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Forget equity markets and equity funds. Debt mutual funds are claiming the headlines with alarming regularity ever since IL&FS defaulted on its debt payments in September 2018. All this has brought to light certain truths about debt funds, which you should know before investing.

Debt funds confusing you?

Here’s truth number one. Debt funds are not exact replicas of fixed deposits. Debt funds invest in various debt-based instruments floated by companies, banks, NBFCs, and the government. The fund makes its return through accumulating the interest on these instruments or if the instrument’s price changes. Interest earned and price changes are reflected in the fund’s NAV, and NAV movement decides your return.

Since the debt fund invests in a wide range of instruments, which carry different interest rates, and whose prices can keep changing, there is no way a debt fund can guarantee a specific level of return. In this aspect, it is not a fixed deposit. Debt fund returns will fluctuate, though they never are as volatile as equity.

Here’s truth number two. Debt funds can give losses. A debt fund gives losses when there is prices of the bonds it holds falls, since the NAV reflects market value of the bonds.

Bond price falls can occur when debt markets fall due to changes in interest rates. A bond’s price can fall when the bond’s credit rating is revised downwards – this can be due to deteriorating financials of the issuing company or a default by the company on any of its dues. And finally, if the fund holds bonds and these bonds default on payment, the fund will have to write off the value resulting in a loss.

Defaults, however, are extreme cases. It is the contagion effect of the collapse of IL&FS – a systemically important financial behemoth – that is causing the current spate of default problems in NBFCs. Usually, what grips bond markets are changes in the direction interest rates will take. The fluctuations this causes in debt funds aren’t steep or extreme and even out over time. There are different types of debt funds, some of which react more sharply to rate changes and others that sit stable. For debt funds that react more, simply holding them for a longer period of time will counter fluctuations.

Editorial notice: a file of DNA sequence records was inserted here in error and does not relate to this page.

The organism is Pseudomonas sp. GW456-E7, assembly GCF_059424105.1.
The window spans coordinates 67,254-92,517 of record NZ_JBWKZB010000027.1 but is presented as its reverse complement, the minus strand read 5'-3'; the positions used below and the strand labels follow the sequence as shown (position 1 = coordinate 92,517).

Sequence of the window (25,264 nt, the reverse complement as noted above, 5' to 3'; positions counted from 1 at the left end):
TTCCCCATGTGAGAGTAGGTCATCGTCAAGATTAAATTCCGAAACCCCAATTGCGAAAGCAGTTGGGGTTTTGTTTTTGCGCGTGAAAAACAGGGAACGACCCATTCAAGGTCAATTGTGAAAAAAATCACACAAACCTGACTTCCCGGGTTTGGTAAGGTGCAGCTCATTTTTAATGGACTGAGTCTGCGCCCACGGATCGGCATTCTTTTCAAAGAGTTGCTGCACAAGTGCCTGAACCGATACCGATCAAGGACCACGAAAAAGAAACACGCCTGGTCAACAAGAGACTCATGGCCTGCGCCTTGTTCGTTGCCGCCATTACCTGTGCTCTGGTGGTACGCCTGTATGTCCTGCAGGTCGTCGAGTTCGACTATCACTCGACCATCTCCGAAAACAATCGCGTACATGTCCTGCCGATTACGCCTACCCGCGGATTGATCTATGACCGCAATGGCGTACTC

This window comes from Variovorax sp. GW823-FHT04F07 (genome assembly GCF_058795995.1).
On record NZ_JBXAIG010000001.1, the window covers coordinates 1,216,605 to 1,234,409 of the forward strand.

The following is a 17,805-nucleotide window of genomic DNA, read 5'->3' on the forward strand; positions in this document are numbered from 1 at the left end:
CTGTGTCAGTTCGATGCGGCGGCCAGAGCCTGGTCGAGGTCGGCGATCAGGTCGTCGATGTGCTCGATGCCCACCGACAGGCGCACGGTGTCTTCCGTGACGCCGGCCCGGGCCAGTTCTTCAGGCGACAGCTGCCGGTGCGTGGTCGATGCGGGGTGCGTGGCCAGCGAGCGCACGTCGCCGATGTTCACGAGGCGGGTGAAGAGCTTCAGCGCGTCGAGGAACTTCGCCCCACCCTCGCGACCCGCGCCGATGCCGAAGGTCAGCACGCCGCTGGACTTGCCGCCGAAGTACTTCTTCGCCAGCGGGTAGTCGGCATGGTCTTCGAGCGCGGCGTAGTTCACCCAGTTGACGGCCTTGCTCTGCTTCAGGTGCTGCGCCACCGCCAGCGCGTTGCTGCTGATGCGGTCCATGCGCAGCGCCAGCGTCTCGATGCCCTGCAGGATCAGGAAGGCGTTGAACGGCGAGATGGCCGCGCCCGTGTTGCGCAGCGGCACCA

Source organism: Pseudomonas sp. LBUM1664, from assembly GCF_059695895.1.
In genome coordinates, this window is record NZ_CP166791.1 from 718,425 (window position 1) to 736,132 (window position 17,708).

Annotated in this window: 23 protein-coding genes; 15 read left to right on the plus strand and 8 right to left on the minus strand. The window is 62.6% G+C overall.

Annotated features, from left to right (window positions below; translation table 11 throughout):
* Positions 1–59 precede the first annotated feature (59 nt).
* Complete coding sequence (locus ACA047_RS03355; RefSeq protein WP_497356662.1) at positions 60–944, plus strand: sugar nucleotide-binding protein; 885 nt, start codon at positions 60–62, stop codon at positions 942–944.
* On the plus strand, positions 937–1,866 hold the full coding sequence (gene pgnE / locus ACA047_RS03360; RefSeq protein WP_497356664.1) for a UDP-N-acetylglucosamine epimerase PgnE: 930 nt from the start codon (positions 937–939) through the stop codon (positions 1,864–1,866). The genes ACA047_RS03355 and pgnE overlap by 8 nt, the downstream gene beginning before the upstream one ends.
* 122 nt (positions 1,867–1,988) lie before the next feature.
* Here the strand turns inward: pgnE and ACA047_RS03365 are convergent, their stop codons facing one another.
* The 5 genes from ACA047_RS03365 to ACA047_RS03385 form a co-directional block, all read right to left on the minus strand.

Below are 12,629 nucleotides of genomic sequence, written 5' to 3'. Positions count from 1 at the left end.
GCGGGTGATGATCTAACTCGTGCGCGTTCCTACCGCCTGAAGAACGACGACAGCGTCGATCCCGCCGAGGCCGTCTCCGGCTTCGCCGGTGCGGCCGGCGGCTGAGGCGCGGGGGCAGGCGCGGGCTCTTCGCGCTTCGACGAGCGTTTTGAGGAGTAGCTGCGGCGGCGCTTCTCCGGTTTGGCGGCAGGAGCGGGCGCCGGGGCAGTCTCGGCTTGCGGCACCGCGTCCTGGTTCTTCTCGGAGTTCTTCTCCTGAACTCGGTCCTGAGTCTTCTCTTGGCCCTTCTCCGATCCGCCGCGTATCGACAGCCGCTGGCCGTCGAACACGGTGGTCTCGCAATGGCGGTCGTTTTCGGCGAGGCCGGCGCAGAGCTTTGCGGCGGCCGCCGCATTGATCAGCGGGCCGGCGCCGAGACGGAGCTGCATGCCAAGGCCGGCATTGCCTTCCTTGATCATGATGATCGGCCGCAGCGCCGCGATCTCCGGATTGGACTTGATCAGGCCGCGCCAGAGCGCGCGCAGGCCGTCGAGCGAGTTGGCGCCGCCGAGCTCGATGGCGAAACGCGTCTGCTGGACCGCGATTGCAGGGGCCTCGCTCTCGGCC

The gist so far is that debt funds aren’t fixed deposits, they cannot guarantee returns, and they can generate losses sometimes. So truth number three may be a surprise. Debt funds are great alternatives to fixed deposits. While debt funds aren’t fixed deposits, they perform the same role in your investments. The role is a low-risk, stable investment that can offset your riskier investments.

Recent events aside, debt funds are not high-risk and do not require you to take on substantially higher risk than your FD. You only need to keep two points in mind – one, know what your timeframe is and the reason for which you’re investing. This will tell you what type of debt fund to go for. The second is to be aware of what your investing in and how your fund makes its returns. This will help you set realistic expectations and prevent sleepless nights when your returns don’t behave the way you thought it would.

There are different types of debt funds, each of which react differently to interest rate changes, which have different risk levels, and different holding periods. As long as you’re with the right fund, your fund can deliver higher returns than most bank fixed deposits. We can get into a long-winded explanation why, but let’s put it in simple words.

When you invest in a FD, the bank borrows from you and uses the money to lend – at a higher rate. There is a margin for the bank. When you invest in debt funds, you are indirectly the lender as the fund is lending directly to companies. That is, there’s no mark-up. The only margin there is the expense ratio, which is lower than the bank’s mark up.

For most investors, especially the younger, tax-paying crowd, debt funds do hold immense potential. Tax treatment for debt funds is more favourable than fixed deposits when held for over three years.

So don’t throw out debt funds altogether – they have a place in your portfolio just as much as fixed deposits do.

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